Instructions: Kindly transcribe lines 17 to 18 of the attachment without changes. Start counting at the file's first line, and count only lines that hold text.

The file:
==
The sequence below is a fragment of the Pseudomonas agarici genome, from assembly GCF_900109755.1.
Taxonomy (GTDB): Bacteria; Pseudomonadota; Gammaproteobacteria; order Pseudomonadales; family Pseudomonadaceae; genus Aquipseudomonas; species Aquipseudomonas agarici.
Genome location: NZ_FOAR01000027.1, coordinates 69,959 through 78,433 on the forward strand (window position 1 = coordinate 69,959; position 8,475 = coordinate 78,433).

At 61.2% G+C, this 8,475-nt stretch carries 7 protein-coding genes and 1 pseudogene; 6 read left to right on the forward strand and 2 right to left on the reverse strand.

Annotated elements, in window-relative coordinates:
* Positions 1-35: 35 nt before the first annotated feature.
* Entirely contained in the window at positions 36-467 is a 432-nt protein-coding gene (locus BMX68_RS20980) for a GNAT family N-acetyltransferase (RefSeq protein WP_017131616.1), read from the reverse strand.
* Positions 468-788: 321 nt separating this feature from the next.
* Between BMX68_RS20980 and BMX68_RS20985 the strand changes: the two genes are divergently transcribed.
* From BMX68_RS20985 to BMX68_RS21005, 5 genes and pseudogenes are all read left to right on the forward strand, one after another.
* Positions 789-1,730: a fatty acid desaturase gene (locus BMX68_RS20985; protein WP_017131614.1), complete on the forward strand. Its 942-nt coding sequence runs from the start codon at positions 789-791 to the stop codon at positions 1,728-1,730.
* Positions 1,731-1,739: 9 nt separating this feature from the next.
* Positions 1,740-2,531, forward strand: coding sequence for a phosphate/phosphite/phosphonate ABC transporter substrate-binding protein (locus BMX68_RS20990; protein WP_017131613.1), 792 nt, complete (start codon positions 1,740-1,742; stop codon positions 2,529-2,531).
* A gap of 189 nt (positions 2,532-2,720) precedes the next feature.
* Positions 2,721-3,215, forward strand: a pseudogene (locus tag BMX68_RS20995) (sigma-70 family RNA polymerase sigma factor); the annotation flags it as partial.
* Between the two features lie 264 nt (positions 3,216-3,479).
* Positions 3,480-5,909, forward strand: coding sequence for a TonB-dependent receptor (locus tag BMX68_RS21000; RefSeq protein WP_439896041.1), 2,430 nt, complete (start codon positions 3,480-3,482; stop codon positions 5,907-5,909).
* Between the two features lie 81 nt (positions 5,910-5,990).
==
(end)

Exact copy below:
* Positions 3,480-5,909, forward strand: coding sequence for a TonB-dependent receptor (locus tag BMX68_RS21000; RefSeq protein WP_439896041.1), 2,430 nt, complete (start codon positions 3,480-3,482; stop codon positions 5,907-5,909).
* Between the two features lie 81 nt (positions 5,910-5,990).